Ex-Chelsea supremo Ken Bates has said that American-owned Man United and Liverpool should have been allowed to resign from the Premier League last year, slating England’s “weak” Football Association (FA) over foreign owner rules.
Businessman and hotelier Ken Bates bought the Blues for less than $2 in 1982, playing a role in the creation of the Premier League ten years later before becoming one of the most prominent and notoriously forthright owners in the English top flight.
Despite his successful sale of his shares in Chelsea to Roman Abramovich for around $24.5 million in 2003, Bates believes that the governing body should tighten its rules around foreign ownership and has been unimpressed with the approaches he has perceived rival Premier League heavyweights as taking.
“Manchester United owned by Americans. Liverpool owned by other Americans,” Bates told The Telegraph, discussing the much-maligned Project Big Picture discussions that were panned when they were held over proposals to transform English football last autumn.
Sold Leeds to a Bahrain based investment house… 😎
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Don’t hate the player. Hate the game.
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“The first thing they said was, ‘let’s reduce the Premier League by two clubs.’ Let those two resign.
“Get out of it. Nobody asked for them to come. The great thing about English football is you kick off [at the start of each season] in August and all start even.
“What you did 20 years ago has nothing to do with what you do today. The trouble is that the FA are very weak.
🗓 #OnThisDay 1985Chelsea owner Ken Bates installed an electric fence around the pitch at Stamford Bridge to prevent pitch invasions.You read that correctly. The fence was soon dismantled as he couldn’t receive permission to turn it on. pic.twitter.com/l5imgeGDb0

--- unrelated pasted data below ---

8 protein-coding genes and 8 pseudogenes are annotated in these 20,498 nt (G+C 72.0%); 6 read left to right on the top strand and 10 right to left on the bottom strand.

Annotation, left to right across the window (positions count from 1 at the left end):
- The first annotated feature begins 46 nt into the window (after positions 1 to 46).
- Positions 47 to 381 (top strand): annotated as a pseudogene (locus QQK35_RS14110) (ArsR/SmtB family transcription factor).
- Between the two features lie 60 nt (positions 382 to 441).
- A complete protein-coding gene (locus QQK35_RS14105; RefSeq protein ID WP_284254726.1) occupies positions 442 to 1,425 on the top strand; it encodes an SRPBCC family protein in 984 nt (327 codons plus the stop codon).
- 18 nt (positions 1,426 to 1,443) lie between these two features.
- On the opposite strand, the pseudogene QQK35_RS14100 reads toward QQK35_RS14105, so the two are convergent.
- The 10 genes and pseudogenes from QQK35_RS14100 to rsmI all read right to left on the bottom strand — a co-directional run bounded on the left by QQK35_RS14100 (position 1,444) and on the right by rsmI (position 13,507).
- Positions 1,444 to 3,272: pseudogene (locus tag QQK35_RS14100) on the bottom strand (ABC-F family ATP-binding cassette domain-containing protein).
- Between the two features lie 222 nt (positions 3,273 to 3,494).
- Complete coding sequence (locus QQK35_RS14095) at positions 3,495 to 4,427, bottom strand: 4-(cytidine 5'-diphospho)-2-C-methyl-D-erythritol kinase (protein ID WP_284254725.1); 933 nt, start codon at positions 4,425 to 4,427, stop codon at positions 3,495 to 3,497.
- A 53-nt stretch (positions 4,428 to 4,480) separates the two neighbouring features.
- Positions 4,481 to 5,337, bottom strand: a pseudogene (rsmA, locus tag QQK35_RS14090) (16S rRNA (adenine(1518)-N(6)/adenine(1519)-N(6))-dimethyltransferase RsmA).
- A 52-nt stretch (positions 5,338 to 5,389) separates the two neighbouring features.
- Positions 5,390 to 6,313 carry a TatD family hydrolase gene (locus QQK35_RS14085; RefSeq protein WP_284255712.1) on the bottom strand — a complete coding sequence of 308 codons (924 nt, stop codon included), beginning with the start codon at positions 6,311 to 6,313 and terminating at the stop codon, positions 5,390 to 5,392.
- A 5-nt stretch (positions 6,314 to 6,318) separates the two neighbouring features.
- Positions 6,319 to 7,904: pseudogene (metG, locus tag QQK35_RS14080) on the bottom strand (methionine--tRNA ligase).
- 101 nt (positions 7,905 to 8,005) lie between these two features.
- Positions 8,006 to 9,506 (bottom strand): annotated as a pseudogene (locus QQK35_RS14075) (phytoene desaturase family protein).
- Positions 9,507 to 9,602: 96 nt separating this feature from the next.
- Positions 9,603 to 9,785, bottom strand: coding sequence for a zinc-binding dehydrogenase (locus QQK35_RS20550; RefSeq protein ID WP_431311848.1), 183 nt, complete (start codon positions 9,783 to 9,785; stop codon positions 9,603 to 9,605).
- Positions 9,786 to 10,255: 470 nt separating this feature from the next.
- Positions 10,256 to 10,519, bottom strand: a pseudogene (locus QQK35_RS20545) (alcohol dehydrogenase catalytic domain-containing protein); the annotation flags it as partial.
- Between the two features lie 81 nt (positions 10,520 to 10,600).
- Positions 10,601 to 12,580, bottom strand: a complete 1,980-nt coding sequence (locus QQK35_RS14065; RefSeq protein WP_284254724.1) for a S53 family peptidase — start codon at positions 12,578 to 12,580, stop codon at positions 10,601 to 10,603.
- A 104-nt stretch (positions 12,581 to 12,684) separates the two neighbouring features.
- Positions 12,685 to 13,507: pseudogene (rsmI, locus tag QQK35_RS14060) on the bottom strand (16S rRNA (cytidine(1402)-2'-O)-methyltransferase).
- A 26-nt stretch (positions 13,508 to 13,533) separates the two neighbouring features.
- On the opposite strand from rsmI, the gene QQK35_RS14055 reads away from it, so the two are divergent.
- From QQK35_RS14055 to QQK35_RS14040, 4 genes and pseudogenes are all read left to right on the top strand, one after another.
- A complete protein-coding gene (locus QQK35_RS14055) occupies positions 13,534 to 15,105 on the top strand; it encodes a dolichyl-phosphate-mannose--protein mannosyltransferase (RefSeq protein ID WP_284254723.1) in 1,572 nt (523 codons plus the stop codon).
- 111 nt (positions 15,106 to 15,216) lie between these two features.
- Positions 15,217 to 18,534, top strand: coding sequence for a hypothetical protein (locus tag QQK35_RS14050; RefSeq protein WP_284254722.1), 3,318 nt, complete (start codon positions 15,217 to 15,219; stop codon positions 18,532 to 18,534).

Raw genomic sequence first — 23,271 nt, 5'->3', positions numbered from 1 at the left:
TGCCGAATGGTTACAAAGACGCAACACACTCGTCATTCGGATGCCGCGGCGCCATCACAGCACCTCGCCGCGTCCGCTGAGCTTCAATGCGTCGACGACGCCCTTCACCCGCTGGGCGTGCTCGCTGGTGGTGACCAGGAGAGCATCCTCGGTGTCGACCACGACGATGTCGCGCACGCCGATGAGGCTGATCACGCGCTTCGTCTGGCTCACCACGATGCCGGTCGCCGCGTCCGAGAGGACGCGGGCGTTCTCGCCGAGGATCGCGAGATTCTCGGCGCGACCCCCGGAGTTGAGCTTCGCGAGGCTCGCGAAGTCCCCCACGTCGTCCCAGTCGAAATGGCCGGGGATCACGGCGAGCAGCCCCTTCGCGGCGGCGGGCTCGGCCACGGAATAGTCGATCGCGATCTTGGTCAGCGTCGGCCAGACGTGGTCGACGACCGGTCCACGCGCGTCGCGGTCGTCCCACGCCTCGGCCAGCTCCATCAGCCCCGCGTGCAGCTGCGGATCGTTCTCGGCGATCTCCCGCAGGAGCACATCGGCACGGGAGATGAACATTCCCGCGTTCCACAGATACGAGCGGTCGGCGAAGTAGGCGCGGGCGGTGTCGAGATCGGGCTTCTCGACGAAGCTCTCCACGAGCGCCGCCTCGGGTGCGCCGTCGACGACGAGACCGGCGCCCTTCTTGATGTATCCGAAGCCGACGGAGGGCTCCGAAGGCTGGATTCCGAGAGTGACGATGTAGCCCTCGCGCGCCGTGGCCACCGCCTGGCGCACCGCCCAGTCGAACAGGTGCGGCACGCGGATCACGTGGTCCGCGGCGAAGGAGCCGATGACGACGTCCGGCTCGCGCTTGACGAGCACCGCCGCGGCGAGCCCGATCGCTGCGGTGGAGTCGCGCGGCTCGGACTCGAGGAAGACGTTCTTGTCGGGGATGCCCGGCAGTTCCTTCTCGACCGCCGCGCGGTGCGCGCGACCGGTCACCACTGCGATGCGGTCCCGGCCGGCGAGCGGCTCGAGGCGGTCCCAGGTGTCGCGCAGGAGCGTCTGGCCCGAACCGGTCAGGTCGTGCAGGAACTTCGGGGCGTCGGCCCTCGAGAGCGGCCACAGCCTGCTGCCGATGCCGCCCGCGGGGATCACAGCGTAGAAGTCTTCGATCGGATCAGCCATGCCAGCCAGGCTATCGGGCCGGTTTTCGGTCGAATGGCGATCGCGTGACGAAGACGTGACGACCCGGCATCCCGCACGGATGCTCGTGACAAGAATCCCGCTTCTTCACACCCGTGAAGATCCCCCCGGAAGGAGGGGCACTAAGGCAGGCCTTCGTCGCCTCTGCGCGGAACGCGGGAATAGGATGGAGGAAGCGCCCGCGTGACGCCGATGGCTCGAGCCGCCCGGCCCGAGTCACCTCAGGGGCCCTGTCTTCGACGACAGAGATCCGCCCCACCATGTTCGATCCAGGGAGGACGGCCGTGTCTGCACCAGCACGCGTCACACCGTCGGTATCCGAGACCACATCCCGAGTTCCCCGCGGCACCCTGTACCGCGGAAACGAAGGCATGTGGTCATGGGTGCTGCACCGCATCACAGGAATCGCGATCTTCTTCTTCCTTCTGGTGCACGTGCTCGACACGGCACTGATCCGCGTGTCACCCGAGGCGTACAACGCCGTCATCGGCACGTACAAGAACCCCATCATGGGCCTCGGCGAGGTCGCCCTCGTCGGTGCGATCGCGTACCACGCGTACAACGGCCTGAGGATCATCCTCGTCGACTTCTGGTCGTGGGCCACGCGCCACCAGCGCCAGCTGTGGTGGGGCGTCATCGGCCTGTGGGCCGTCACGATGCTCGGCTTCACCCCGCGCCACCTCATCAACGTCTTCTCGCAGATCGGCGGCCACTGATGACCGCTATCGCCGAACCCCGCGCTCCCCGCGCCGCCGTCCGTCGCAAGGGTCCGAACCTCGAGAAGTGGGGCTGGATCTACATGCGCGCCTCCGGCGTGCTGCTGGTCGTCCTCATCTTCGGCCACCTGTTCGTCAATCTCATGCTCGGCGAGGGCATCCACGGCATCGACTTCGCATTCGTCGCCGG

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“I found that when I was on the FA council and the FA board. They should have introduced rules preventing foreign ownership of football clubs.”
Bates, who later took over at current top-flight side Leeds during their struggles, credited himself with “rebuilding” Chelsea and said that their win in the 1998 Super Cup was his crowning glory.
“We were champions of Europe and 16 years before we were bankrupt,” he claimed. “We couldn’t pay the players’ wages. It hasn’t been a bad journey.”
“There has been a clash of eastern and western cultures and eastern and western values.”#OnThisDay in 2004, Ken Bates has stepped down as Chelsea chairman after being sidelined following Roman Abramovich’s £140m takeover#CFCpic.twitter.com/b116kJpO5Z
— Match of the Day (@BBCMOTD) March 2, 2018
Now based in Monaco, Bates believes that English football authorities should add taxes to payments involved in the transfers of foreign players and charge outgoing transfer fees against tax.
“That will bring down the transfer fees, reduce the number of foreign players coming in and let the English players play in their English league,” he argued.
Bates sold his stake in Leeds to Bahrain-based GFH Capital in 2013. He was briefly installed as club president at Elland Road before claiming that he had been sacked over a dispute involving a company jet contract, said to have been worth around $700,000 over three years and partly used to transport him between Monaco and the UK.